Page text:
One big change I notice is how my joints swell up more. Summer makes people with rheumatoid arthritis feel tired because of the heat, wet air, and more inflammation. This means more swelling and pain. It’s frustrating seeing my hands, feet, and other joints get puffy and hurt more when it’s hot outside. This happens a lot to my feet and ankles. 

Increase in Fatigue

Summer is a tough time for me because the heat and humidity make my RA symptoms, especially fatigue, more intense. Hot days naturally drain our energy, and it becomes much harder to get a good night’s sleep when it’s so warm outside. Plus, the heat often makes me less hungry, which means it’s challenging to prepare meals or pick healthier food options. All of this contributes to even more fatigue. 

What to Do About Summer and Rheumatoid Arthritis

The sun can affect everyone differently. If you find it tough, it’s a good idea to be in the sun for short times and always try to have shade nearby. It’s smart to avoid the sun between 10 am and 4 pm since that’s when it’s strongest and hottest. If you have to be outside during these times, make sure to take steps to protect yourself. Having rheumatoid arthritis has made me find new ways to handle summer.

Here are some things I’ve found helpful

Stay Hydrated

Drinking plenty of water is crucial to combat the dehydration that often accompanies heat exposure. Proper hydration helps reduce joint inflammation, alleviate discomfort, and keeps the body functioning optimally. I always carry a water bottle with me and make a conscious effort to drink enough fluids throughout the day. 

Apply Sunscreen Regularly

Even on cloudy days, sun protection is crucial. Some sunscreens are more effective than others. Look for ones with titanium dioxide or zinc oxide and choose a high SPF between 30 and 60. Put sunscreen on about 15-30 minutes before going into the sun and reapply every 2-3 hours. Products like lip balms, powders, and CC creams with SPF are good for everyday use and make putting on more sunscreen throughout the day simpler. If you have achy shoulders and hands from arthritis or need to cover hard-to-reach areas, spray sunscreen can be a great choice.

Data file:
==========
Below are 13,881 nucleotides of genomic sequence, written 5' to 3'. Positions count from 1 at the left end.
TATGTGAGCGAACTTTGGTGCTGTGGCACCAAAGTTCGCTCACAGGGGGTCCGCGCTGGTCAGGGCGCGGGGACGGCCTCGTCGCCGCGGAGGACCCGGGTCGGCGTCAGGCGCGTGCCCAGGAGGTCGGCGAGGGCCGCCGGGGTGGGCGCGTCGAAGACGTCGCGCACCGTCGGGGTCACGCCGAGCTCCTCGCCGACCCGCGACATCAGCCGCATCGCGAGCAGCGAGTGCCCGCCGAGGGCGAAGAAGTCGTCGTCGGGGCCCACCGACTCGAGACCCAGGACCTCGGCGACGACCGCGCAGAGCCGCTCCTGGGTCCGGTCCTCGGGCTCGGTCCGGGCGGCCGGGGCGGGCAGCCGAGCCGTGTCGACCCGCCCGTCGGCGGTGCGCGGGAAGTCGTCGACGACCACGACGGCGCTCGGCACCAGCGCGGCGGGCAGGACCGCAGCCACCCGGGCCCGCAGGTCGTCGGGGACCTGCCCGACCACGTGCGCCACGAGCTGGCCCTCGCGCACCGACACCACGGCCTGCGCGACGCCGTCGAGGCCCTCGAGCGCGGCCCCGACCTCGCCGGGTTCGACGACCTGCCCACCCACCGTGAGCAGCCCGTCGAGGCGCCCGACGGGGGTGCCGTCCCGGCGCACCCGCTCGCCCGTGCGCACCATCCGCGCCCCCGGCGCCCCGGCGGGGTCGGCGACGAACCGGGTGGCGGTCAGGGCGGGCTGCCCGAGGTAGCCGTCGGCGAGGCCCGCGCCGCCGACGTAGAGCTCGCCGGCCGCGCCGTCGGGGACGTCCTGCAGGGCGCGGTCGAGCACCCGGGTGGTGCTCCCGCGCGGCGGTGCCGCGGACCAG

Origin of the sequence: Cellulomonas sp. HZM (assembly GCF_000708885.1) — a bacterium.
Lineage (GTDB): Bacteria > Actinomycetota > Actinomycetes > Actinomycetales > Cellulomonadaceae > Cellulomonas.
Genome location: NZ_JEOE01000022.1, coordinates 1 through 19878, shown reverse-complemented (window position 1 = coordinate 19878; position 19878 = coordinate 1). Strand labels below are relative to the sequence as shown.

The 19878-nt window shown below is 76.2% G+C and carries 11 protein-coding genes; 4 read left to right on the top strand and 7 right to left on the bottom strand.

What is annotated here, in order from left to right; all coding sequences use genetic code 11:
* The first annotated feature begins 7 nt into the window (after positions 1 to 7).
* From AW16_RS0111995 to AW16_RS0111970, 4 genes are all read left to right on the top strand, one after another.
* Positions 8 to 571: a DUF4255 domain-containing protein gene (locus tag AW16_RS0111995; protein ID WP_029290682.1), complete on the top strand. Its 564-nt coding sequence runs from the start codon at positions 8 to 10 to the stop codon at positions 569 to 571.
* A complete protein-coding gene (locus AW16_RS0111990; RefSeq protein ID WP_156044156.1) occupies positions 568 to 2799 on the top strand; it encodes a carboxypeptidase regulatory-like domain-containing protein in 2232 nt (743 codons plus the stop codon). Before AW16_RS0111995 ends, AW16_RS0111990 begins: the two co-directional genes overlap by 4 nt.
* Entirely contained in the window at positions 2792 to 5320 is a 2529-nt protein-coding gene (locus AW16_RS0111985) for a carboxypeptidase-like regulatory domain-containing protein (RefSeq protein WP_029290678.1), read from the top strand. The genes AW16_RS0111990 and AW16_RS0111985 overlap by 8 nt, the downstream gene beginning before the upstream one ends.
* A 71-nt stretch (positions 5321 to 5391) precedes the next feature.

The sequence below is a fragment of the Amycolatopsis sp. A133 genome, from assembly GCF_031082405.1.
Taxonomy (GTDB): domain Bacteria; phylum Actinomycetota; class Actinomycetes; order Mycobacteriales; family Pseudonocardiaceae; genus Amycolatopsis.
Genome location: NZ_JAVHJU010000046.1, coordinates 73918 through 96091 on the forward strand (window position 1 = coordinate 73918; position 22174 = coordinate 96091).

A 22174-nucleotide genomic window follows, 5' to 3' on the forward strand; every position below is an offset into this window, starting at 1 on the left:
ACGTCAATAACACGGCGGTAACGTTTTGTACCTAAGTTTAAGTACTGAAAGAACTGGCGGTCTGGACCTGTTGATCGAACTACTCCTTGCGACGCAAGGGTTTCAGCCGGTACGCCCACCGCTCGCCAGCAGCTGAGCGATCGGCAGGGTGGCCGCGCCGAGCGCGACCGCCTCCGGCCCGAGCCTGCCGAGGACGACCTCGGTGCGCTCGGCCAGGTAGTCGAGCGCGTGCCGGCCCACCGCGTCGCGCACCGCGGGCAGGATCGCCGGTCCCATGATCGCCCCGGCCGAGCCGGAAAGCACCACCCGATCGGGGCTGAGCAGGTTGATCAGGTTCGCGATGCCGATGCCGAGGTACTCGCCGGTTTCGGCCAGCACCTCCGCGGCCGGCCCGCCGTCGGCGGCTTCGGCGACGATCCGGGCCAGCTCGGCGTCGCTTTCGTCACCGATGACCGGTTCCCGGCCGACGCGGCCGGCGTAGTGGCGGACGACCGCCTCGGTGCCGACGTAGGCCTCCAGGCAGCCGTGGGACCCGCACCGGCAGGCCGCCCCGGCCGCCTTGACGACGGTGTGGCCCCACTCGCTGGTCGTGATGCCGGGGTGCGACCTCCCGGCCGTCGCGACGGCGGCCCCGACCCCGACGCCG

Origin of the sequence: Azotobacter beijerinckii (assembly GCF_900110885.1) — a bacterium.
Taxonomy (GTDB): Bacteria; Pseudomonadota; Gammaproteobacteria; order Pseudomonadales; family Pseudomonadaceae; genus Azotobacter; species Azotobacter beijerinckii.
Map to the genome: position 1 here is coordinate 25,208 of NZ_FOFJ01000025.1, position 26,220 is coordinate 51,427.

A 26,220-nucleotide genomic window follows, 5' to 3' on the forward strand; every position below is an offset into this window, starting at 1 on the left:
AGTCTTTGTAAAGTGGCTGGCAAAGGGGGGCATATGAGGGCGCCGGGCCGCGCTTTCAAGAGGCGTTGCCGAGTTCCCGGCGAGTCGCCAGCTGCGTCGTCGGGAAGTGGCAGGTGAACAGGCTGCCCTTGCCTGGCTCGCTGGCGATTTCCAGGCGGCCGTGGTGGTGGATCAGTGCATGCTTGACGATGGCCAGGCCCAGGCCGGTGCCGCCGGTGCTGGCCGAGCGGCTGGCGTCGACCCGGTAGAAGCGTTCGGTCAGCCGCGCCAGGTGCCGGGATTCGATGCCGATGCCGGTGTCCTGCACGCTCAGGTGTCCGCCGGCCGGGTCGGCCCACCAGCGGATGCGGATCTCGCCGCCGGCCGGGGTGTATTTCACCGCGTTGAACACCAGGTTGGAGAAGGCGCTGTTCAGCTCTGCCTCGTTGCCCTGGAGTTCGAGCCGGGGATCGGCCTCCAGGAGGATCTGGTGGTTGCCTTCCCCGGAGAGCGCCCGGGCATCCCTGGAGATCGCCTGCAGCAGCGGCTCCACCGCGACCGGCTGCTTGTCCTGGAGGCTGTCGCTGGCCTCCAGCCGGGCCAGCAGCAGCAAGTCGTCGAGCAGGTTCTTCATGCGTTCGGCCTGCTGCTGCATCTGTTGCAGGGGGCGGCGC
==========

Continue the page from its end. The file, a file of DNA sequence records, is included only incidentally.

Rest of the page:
Seek Shade and Cool Places

When the summer sun is scorching, finding shade or cool places becomes essential. I try to plan outdoor activities during the cooler parts of the day, such as early morning or late evening. When indoors, I ensure my home is well-ventilated and invest in fans or air conditioning to create a comfortable environment. 

Dress for Comfort

The summer season is significantly affected by the right clothing choices when managing rheumatoid arthritis symptoms. I prioritize wearing loose-fitting, breathable fabrics. Additionally, I find it beneficial to wear a hat and sunglasses to shield myself from the direct sun’s rays. Source built-in sun protection in clothing — known as ultraviolet protection factor (UPF). Look for clothing that’s labeled with a UPF of 25 to 50 or higher.  

Modify Exercise Routines

Getting regular exercise is crucial for managing rheumatoid arthritis, but high-impact activities can be tough in the summer. I have switched to low-impact exercises like swimming or water aerobics, which provide a great workout while reducing stress on joints. Alternatively, I engage in indoor exercises, such as yoga or Pilates, during the hottest parts of the day. 

Navigating RA challenges during the summer requires adaptability, but I still find joy in the season. With some adjustments and added precautions, I’ve learned to navigate these warm months. It does take extra planning and self-care, especially with the ongoing wildfires, but I’m determined to appreciate what summer has to offer.